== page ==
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Perhaps a More Clear Perception of the Ultimate Judgement

by Jason Nemrow last modified 2018-05-05 13:05

I am going to reiterate, yet again, that although I am a member of the Church of Jesus Christ of Latter-Day Saints (LDS) and the basic outline of the afterlife that it espouses is the basis upon which I draw, I cannot say that what I present below is either factually true or an accurate depiction of the official LDS conception of life after death. I just love coming up with fresh ways of disclaiming everything I say!

I got so excited about sharing my thoughts of the telestial (lower), terrestrial (middle), and celestial (higher) rewards that God makes available to us that I forgot that I am describing the after-life out of order! These rewards come at the far end of a rather drawn-out after-death process.

I think a lot of things I was taught in relation to the after-life were allegorical, especially if it is drawn from biblical descriptions. As an example, the whole concept of Hell was apparently based on a burning canyon of refuse a bit away from Jerusalem that was pretty nasty to behold (smell) and into which some people might have been thrown if the authorities didn't like them. It would be a great way to display the idea of hellish punishment to people who cannot be convinced to be decent otherwise. Christians believe in Jesus and Heaven and I hear that slightly more people trust that there is a Satan and a Hell. For my part, I think there is a Hell as well, but probably in a way that is different than most, but I will save that for another post.

When the term "Judgement" gets used, I think of a courtroom and I imagine a lot of other people do as well. There are lawyers, one defending you and another prosecuting you, bringing in witnesses and evidence either for or against a happy result. There is also a judge that we are told will be so correct that we cannot offer anything but ascent to his decision. Christians hope Jesus, as the defense lawyer, will do them a good and merciful turn. however, it seems the idea is something akin to the picture below - good folk going to some nice place and the bad folk being dragged off to a horrible punishment.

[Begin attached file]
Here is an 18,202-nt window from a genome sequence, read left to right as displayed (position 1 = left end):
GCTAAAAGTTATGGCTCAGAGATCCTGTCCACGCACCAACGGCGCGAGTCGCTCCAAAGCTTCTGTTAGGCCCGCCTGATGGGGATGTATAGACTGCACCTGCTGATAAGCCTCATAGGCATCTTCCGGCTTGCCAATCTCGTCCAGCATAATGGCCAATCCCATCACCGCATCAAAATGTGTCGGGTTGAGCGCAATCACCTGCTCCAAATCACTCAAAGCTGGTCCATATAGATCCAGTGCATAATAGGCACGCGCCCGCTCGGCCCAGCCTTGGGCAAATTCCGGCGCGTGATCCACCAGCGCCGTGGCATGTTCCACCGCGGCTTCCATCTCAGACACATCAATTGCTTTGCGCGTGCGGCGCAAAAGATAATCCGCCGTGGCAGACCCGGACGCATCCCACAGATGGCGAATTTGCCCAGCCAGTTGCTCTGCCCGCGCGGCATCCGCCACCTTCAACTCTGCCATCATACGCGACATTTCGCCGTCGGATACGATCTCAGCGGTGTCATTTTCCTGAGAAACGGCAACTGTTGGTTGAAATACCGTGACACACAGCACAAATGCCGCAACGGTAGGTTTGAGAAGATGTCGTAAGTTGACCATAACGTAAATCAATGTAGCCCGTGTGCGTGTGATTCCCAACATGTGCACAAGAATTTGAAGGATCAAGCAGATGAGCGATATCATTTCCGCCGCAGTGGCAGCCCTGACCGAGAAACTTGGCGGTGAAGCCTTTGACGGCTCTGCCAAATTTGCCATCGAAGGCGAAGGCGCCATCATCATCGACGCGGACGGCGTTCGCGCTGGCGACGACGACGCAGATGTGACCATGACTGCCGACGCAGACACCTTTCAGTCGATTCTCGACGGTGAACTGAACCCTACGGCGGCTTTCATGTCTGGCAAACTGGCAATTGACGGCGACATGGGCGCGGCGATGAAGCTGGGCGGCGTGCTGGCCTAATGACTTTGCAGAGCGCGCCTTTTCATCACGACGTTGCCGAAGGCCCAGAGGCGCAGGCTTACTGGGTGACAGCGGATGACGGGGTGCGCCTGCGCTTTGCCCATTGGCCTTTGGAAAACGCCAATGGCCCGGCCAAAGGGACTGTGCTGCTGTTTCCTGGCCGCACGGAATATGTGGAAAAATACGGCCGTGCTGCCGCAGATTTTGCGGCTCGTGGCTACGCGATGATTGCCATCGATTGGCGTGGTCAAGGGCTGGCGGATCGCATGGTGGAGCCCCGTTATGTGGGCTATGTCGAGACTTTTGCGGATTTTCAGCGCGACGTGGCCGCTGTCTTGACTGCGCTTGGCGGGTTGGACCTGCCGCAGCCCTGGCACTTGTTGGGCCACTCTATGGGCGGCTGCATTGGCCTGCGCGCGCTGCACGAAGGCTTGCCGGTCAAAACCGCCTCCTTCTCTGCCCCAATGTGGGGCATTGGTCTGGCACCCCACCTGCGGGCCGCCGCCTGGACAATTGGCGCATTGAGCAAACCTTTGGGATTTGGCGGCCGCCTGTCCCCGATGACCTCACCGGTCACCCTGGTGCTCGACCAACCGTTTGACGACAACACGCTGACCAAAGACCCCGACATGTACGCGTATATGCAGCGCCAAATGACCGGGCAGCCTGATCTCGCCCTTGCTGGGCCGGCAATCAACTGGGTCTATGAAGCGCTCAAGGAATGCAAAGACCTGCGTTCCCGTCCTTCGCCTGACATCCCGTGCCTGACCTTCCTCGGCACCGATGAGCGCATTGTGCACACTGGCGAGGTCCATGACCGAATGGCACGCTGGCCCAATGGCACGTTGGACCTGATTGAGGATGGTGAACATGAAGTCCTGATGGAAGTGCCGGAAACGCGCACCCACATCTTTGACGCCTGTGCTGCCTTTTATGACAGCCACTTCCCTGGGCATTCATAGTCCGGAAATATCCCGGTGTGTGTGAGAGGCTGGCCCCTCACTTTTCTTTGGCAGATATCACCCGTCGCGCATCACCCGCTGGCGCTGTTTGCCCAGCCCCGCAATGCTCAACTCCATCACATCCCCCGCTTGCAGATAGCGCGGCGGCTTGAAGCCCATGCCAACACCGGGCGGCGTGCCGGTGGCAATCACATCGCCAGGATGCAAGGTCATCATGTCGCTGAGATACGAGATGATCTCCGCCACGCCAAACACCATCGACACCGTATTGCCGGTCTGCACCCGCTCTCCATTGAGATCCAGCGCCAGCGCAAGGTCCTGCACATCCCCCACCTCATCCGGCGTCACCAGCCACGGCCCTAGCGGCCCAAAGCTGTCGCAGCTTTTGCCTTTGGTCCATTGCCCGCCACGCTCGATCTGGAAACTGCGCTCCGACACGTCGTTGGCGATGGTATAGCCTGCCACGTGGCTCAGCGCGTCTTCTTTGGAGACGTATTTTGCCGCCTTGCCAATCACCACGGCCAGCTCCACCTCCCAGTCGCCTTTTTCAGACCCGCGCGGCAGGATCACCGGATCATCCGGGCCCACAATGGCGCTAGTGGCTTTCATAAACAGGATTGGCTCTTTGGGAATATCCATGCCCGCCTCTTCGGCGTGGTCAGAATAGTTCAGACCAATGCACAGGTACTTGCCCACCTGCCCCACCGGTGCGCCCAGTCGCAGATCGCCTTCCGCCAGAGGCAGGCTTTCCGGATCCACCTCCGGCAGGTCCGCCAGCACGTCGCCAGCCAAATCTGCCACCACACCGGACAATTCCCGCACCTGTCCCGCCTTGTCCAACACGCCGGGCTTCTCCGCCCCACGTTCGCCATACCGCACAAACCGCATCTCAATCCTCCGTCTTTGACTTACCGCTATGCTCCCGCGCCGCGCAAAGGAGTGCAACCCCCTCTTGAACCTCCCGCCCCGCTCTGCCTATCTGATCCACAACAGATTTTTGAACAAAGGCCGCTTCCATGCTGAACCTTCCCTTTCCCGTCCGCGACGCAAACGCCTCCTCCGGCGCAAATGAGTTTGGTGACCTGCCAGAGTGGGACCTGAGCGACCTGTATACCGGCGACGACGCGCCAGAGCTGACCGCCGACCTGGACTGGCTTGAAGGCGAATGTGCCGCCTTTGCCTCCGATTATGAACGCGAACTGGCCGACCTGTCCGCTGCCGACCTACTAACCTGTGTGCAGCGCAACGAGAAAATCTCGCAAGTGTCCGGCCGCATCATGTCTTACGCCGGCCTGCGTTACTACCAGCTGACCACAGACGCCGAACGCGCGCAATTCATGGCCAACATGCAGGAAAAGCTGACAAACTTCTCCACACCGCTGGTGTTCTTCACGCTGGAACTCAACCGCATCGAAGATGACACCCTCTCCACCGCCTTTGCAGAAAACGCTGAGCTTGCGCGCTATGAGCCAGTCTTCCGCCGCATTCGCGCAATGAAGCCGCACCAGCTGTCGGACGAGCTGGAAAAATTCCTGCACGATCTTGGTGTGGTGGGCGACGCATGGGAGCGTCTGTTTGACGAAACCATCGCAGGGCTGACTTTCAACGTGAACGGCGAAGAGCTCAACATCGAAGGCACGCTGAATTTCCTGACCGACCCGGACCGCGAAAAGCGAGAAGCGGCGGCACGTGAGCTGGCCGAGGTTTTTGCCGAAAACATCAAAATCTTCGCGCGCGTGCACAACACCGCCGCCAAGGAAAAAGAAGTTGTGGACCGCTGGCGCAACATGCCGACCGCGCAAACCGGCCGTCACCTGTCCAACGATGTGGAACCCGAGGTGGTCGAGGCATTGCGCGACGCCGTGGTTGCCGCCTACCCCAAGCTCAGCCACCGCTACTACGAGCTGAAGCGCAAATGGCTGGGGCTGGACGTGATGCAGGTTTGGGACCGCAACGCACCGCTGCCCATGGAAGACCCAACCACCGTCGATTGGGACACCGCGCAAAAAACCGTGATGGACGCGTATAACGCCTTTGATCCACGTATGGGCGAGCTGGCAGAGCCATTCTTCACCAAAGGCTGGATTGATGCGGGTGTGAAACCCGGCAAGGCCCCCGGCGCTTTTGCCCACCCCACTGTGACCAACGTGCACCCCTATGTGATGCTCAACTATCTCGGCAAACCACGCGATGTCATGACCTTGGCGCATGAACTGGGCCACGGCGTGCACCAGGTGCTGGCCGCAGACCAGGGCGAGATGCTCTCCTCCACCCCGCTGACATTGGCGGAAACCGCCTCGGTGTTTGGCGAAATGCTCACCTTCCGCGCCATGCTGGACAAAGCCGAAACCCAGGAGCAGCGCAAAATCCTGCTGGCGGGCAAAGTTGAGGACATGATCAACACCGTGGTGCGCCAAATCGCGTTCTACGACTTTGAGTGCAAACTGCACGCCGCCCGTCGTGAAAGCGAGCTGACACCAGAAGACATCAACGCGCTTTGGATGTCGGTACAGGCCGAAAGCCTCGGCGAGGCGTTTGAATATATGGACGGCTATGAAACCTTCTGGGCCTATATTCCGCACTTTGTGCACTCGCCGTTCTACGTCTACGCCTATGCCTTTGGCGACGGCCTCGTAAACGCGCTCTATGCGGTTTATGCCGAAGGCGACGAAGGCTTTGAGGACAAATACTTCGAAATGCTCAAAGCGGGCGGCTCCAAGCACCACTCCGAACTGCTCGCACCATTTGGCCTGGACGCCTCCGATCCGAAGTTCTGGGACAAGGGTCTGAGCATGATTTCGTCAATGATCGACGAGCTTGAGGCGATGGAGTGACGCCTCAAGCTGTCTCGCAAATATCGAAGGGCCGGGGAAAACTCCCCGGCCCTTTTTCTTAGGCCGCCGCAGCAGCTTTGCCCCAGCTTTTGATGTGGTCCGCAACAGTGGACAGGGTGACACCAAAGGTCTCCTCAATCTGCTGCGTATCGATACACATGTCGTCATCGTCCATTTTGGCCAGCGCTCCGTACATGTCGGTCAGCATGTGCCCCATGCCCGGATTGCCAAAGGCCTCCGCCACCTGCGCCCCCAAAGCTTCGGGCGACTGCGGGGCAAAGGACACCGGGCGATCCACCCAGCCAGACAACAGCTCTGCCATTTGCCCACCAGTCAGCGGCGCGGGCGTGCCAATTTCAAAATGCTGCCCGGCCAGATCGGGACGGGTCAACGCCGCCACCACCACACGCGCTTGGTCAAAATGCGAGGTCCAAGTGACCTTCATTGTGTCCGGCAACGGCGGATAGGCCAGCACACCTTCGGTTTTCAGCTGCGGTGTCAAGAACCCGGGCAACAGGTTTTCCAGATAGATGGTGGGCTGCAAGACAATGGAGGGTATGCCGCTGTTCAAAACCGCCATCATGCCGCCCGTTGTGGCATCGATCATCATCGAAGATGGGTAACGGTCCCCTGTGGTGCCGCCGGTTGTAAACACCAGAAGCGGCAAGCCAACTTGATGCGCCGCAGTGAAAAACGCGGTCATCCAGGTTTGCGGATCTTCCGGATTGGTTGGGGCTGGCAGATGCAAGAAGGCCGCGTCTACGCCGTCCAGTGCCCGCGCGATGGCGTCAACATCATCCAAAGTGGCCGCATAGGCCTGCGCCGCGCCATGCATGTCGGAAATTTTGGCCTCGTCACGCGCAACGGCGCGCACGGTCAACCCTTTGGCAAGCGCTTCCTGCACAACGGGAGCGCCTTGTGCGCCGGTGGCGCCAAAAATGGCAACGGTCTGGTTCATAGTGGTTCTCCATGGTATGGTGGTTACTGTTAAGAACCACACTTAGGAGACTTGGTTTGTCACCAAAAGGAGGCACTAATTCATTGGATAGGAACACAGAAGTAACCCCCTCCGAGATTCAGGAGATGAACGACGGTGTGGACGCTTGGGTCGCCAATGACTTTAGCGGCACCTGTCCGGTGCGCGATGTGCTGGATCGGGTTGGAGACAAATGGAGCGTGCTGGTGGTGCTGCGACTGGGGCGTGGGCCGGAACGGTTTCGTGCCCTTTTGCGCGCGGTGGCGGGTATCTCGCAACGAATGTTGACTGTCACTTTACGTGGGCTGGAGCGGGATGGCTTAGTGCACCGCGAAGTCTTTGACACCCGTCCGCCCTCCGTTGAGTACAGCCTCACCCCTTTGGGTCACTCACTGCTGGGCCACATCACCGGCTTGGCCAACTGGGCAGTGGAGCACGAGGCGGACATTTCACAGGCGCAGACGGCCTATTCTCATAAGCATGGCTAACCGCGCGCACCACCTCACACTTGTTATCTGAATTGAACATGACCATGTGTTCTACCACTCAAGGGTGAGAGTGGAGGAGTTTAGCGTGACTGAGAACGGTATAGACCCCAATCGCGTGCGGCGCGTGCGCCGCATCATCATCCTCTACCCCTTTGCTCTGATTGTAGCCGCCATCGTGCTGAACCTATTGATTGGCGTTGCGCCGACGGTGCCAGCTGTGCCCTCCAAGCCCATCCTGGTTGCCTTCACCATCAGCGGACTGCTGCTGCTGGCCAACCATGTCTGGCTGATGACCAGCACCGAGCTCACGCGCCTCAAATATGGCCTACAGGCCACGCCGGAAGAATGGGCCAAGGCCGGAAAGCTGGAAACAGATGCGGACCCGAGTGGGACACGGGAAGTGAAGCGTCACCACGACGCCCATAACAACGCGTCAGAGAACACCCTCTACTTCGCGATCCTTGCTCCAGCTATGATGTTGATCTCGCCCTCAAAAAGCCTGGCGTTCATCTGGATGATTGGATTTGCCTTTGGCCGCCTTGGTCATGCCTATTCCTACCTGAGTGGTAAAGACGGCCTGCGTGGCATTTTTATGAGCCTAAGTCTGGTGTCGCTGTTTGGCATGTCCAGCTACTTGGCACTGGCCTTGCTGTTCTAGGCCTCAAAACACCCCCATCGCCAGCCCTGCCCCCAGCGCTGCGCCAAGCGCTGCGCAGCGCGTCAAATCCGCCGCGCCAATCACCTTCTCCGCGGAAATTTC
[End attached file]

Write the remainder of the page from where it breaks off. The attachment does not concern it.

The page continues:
Is Judgement just an abstraction like Hell, to help us be concerned about our future and put out the noble work needed to justify a good verdict? Personally, I can definitely see this analogy being employed by a kind God who is trying to convince his more unenthusiastic children to live a better life. He isn't clear about specifics but the possibility of an adversarial and unpleasant court scene may turn a few heads and hearts for the better.

For all we know, Judgement will be an interview between God, the Savior, and the individual being judged, where we are shown how we REALLY are. Can I be honest here? A lot of people think they are really wonderful (far more so than you or me), sycophantic people have sung their praises, and they think they deserve a wonderful reward beyond what their true natures justify. For instance, a lot of politicians probably fall into this "swelled-ego" category. On the opposite side, some people think very much less of themselves, distrust most praise (I do this to an unhealthy level), and will think they deserve far less than God does. Sometimes God needs to build our perceptions up, other times he needs to cut us down to true size, to help us see ourselves clearly. In my view, Judgement is all about finding such clarity and, once we see ourselves as we truly are, we will choose which glory fits our then clear perception best and God will simply concur.

I hope as I explored the differing rewards in past posts that I didn't give the impression that any of the three were comparatively bad - to my thinking, they are all wonderful in the eyes of their future residents and are deserving of the appellation of "Heaven". I also think that God is not disappointed in a person who lived and chooses the middle or lower glory. Everyone has their personal preferences and puts forth effort toward the glory that they authentically desire. Of course, God encourages everyone to strive for the highest reward and assures us that each of his children have the capacity to attain the best - I think it really is dependent on the resolve and diligence of each person and what they really want as displayed in thought and deed during their life.

That is what I think the Judgement will be like.


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